Todd laughed again. “It does the job it’s needed to do, man! No mas, no menos!”

Scott could see Mikey atop the mound in the back in the rear view mirror, all four legs defiantly braced against the wind and tongue flying backwards out of its mouth. 

“The dog okay like that?!” Scott asked.

“Mikey?! He’s solid!” Todd replied, glancing backward. The Ford pulled out of the neighborhood and onto the highway. An empty beer can and a fast food wrapper took flight out of the pickup bed.

“We gonna get stopped for the muffler?!” Scott asked with no answer offered. A few minutes later Scott asked, “Todd! Why am I driving?!”

“Don’t have no license!” 

Scott glanced in and across at Todd. “What do you mean, you don’t have a license?! You didn’t bring it with you?!”

“Man, do you worry about everything?!” Todd asked in return, a grin of challenge on his face and pausing, then, “It got suspended! That’s all!”

There was still a lot of exhaust coming into the cab and as they approached the turn into town, Scott signaled and stuck his head out of the window for fresh air. The was no response from the turn indicator, so he stuck his left arm out.

“Dude, go straight!” Todd said.

Scott looked over at Todd. “I thought we were going to the hardware store?!”

“Gotta make a detour! Go straight!”

Scott pulled his arm in and went straight instead of turning left into town, wondering where they were headed and whether he’d make it back from this trip. Then he thought, “Yeah, make it back from which trip - this one today or in general?

After the intersection, the road started to climb and turn right, pine trees lining the sides of road now and Scott had to punch it just keep going up this slight incline.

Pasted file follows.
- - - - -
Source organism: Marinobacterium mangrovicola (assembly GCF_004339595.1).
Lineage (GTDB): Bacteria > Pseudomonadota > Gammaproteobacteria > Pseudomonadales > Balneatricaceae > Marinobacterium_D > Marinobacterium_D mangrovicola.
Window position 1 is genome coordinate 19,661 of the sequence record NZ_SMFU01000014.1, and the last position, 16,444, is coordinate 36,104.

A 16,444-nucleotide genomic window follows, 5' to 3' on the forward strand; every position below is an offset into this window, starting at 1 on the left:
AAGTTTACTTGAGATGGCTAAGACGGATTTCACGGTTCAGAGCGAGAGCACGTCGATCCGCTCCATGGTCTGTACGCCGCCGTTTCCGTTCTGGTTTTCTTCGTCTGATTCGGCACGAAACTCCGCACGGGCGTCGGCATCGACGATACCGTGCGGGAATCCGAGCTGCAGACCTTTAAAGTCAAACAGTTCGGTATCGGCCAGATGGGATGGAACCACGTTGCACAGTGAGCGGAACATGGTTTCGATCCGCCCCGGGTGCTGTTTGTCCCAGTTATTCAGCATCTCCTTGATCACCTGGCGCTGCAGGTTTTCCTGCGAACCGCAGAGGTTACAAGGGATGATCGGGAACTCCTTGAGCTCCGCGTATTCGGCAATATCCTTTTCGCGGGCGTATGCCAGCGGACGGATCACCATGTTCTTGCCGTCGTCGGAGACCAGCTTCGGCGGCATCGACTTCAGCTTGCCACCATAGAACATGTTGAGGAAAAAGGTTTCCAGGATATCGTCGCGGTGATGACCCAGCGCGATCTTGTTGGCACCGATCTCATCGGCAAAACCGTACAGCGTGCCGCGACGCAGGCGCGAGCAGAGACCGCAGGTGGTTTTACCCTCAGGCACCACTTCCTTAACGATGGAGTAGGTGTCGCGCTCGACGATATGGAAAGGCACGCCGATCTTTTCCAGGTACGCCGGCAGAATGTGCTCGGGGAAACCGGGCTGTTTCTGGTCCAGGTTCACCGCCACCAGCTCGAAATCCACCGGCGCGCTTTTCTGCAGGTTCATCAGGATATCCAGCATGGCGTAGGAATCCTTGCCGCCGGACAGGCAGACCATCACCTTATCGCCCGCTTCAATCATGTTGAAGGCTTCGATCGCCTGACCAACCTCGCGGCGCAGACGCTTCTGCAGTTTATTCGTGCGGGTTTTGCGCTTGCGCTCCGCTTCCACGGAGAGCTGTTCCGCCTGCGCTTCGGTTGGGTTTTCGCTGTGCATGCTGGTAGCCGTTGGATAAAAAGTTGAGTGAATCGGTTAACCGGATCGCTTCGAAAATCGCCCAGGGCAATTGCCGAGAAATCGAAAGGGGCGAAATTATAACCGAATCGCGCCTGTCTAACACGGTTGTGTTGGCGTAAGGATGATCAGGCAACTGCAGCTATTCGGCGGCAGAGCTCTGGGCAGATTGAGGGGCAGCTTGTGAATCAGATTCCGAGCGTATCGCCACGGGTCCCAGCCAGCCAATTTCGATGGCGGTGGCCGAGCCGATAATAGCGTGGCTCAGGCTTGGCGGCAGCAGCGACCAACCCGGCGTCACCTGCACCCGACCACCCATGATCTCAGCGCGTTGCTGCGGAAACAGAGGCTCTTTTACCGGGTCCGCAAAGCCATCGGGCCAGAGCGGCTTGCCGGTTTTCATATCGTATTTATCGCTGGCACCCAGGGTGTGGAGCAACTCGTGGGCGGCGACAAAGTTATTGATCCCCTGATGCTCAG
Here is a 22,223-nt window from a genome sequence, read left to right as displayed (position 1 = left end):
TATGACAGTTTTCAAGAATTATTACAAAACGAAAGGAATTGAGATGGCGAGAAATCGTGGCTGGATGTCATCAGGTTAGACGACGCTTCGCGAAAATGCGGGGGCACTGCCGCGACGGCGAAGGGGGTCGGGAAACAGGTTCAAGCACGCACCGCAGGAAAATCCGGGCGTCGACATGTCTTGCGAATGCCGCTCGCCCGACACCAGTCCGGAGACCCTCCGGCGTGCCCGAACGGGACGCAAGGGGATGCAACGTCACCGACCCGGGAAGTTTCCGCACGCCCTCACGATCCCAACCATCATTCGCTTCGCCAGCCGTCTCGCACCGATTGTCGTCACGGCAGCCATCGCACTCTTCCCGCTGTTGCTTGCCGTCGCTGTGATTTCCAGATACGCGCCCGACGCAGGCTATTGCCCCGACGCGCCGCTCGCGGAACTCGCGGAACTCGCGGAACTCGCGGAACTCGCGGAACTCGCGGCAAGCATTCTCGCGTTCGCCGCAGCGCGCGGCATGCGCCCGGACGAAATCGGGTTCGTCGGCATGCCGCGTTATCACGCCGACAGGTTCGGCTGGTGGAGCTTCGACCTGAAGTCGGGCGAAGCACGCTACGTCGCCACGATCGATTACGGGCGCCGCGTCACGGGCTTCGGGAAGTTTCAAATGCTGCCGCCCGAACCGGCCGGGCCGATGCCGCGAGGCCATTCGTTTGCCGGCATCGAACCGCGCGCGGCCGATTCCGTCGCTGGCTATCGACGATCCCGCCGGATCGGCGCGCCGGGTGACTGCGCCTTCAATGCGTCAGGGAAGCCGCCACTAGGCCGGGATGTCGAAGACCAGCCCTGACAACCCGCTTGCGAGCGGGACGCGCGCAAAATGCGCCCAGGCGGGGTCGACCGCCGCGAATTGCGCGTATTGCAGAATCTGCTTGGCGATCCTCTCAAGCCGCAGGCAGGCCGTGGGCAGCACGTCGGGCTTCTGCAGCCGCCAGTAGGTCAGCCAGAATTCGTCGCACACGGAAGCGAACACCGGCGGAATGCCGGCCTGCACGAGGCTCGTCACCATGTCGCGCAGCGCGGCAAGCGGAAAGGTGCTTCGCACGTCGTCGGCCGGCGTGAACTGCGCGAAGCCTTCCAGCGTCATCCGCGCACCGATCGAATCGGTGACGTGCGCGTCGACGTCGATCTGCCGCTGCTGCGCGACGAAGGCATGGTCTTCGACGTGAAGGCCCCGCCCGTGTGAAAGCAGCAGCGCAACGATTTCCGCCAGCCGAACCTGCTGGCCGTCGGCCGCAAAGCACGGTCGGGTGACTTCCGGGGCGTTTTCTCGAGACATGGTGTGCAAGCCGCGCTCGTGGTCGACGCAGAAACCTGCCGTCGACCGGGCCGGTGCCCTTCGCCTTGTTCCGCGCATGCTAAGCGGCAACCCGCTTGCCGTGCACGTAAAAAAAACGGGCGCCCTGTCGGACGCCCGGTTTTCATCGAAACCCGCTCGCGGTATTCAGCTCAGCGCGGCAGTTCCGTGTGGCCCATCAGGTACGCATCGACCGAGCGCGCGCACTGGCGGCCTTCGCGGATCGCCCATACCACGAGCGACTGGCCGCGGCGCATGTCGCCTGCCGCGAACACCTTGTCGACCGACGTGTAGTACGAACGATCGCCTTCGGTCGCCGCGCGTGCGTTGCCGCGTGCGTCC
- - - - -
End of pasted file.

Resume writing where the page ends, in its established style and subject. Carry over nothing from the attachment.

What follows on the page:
The wind was cold on his face and Scott had put on a pair of cheap and scratched sunglasses Todd handed to him. Todd donned a pair of his own and settled back, popping another beer that he had conjured from thin air.

“You’re doing great, Dude!” he said staring ahead, a placid look on his face despite the exhaust, the noise, and the wind streaming in the windows. 

Scott glanced over at Todd. In the bright light, Todd’s red hair, stubble, and freckles lit up to a bright pink. Todd had kind of a cute pug nose and since it was proportionate on his humongous face, did not appear large in profile. His lips were full and his ginger eyebrows were thick. The fat lines in his neck belied the massive muscles beneath. Todd’s light blue eyes and lighter orange-brown eyelashes in the sunlight through the open passenger window brightened his face even further.

Then Todd swung around to give Scott a knowing, Cheshire Cat grin. That grin would become both a trademark and a brand for the duration of Scott’s adventure. It would also be a distinct counterpoint as well as harbinger to Todd’s other natures.